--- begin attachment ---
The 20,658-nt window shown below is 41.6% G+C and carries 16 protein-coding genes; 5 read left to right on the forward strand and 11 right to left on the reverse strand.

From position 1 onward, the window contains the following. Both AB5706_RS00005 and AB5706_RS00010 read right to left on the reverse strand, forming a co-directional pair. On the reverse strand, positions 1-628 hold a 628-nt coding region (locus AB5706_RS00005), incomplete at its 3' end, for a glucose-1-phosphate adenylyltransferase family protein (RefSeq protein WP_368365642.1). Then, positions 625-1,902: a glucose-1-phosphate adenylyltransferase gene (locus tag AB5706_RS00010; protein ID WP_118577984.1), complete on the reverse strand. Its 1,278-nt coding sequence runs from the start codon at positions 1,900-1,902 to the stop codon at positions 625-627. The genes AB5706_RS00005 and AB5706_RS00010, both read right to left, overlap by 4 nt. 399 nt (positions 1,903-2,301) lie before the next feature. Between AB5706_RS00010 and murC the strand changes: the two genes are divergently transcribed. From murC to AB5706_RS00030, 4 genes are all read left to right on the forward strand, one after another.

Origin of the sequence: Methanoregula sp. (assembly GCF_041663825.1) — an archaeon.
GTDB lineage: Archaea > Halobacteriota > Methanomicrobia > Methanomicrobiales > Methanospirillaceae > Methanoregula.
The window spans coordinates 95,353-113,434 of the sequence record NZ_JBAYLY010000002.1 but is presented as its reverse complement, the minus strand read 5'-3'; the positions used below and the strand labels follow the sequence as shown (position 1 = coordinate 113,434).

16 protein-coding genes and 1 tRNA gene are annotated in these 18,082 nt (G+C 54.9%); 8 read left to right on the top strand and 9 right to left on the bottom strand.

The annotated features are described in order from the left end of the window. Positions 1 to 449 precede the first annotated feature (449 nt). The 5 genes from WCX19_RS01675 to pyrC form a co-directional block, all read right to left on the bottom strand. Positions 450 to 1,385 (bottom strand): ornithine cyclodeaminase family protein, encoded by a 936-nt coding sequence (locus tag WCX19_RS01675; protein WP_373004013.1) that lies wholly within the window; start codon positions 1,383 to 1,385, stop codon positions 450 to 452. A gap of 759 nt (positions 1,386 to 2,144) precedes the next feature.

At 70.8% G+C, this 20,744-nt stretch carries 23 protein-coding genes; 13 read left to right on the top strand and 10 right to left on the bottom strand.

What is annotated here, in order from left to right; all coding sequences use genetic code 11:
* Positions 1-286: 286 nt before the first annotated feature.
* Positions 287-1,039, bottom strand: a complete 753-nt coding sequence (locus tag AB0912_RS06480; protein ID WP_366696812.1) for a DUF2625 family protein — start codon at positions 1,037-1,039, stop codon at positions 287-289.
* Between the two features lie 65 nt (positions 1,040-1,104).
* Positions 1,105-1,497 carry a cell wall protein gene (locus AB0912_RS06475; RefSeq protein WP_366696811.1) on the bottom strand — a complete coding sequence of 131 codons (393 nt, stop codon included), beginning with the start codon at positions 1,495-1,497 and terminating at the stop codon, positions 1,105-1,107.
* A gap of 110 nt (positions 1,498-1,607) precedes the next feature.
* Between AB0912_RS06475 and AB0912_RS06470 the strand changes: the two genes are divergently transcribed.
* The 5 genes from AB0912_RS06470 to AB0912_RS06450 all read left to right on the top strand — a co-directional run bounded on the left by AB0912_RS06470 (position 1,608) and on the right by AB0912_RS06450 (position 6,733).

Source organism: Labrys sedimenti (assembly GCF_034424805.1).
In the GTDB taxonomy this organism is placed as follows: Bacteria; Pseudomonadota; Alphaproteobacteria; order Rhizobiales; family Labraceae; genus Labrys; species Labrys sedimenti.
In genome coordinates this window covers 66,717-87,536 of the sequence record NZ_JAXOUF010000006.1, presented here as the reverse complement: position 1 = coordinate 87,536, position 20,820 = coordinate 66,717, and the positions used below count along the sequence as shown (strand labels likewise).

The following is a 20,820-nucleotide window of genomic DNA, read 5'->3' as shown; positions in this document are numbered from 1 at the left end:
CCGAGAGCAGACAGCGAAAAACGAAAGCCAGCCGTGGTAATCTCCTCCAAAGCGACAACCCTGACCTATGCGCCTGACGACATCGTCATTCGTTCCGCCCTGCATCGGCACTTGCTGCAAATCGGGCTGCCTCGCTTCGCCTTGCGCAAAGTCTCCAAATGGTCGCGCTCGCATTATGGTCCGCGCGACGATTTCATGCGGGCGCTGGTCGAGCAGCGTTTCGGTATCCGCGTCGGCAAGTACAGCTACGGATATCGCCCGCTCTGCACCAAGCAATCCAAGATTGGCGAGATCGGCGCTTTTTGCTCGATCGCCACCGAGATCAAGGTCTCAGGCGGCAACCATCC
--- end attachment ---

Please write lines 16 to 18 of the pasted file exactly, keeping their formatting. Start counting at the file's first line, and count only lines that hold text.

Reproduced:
* The 5 genes from AB0912_RS06470 to AB0912_RS06450 all read left to right on the top strand — a co-directional run bounded on the left by AB0912_RS06470 (position 1,608) and on the right by AB0912_RS06450 (position 6,733).

Source organism: Labrys sedimenti (assembly GCF_034424805.1).
In the GTDB taxonomy this organism is placed as follows: Bacteria; Pseudomonadota; Alphaproteobacteria; order Rhizobiales; family Labraceae; genus Labrys; species Labrys sedimenti.